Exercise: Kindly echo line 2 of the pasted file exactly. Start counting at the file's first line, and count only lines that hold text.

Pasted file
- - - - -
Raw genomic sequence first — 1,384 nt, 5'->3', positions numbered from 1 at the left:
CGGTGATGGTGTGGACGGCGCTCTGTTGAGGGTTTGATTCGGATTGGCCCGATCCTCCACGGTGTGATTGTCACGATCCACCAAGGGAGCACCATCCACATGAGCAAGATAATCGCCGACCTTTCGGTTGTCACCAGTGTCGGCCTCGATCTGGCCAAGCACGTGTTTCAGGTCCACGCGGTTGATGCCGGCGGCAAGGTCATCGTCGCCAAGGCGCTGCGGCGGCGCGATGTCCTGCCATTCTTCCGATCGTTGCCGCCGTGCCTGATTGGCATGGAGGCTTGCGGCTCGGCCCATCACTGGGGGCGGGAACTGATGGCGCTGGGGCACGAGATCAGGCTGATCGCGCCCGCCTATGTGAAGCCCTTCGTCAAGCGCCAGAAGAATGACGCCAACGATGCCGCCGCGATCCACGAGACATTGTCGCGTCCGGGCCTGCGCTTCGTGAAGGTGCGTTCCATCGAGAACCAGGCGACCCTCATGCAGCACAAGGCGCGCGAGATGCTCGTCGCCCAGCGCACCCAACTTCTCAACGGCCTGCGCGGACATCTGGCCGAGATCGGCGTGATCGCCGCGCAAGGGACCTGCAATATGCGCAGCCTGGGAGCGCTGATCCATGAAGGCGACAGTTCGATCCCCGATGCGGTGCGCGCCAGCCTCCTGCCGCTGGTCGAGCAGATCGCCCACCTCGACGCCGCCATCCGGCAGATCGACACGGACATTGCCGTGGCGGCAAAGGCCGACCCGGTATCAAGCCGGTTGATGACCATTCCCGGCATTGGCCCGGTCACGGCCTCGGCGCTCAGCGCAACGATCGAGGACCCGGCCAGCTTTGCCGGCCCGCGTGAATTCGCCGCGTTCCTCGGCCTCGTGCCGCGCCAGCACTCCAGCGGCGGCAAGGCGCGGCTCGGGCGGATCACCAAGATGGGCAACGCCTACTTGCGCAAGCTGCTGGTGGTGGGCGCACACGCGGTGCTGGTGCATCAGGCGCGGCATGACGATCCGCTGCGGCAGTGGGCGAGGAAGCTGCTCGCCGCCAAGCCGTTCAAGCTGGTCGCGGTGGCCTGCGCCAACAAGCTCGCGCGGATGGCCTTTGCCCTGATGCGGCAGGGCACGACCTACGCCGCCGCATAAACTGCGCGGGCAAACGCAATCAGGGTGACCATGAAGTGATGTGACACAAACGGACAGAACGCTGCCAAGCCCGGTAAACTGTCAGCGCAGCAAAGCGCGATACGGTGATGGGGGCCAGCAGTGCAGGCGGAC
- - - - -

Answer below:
CGGTGATGGTGTGGACGGCGCTCTGTTGAGGGTTTGATTCGGATTGGCCCGATCCTCCACGGTGTGATTGTCACGATCCACCAAGGGAGCACCATCCACATGAGCAAGATAATCGCCGACCTTTCGGTTGTCACCAGTGTCGGCCTCGATCTGGCCAAGCACGTGTTTCAGGTCCACGCGGTTGATGCCGGCGGCAAGGTCATCGTCGCCAAGGCGCTGCGGCGGCGCGATGTCCTGCCATTCTTCCGATCGTTGCCGCCGTGCCTGATTGGCATGGAGGCTTGCGGCTCGGCCCATCACTGGGGGCGGGAACTGATGGCGCTGGGGCACGAGATCAGGCTGATCGCGCCCGCCTATGTGAAGCCCTTCGTCAAGCGCCAGAAGAATGACGCCAACGATGCCGCCGCGATCCACGAGACATTGTCGCGTCCGGGCCTGCGCTTCGTGAAGGTGCGTTCCATCGAGAACCAGGCGACCCTCATGCAGCACAAGGCGCGCGAGATGCTCGTCGCCCAGCGCACCCAACTTCTCAACGGCCTGCGCGGACATCTGGCCGAGATCGGCGTGATCGCCGCGCAAGGGACCTGCAATATGCGCAGCCTGGGAGCGCTGATCCATGAAGGCGACAGTTCGATCCCCGATGCGGTGCGCGCCAGCCTCCTGCCGCTGGTCGAGCAGATCGCCCACCTCGACGCCGCCATCCGGCAGATCGACACGGACATTGCCGTGGCGGCAAAGGCCGACCCGGTATCAAGCCGGTTGATGACCATTCCCGGCATTGGCCCGGTCACGGCCTCGGCGCTCAGCGCAACGATCGAGGACCCGGCCAGCTTTGCCGGCCCGCGTGAATTCGCCGCGTTCCTCGGCCTCGTGCCGCGCCAGCACTCCAGCGGCGGCAAGGCGCGGCTCGGGCGGATCACCAAGATGGGCAACGCCTACTTGCGCAAGCTGCTGGTGGTGGGCGCACACGCGGTGCTGGTGCATCAGGCGCGGCATGACGATCCGCTGCGGCAGTGGGCGAGGAAGCTGCTCGCCGCCAAGCCGTTCAAGCTGGTCGCGGTGGCCTGCGCCAACAAGCTCGCGCGGATGGCCTTTGCCCTGATGCGGCAGGGCACGACCTACGCCGCCGCATAAACTGCGCGGGCAAACGCAATCAGGGTGACCATGAAGTGATGTGACACAAACGGACAGAACGCTGCCAAGCCCGGTAAACTGTCAGCGCAGCAAAGCGCGATACGGTGATGGGGGCCAGCAGTGCAGGCGGAC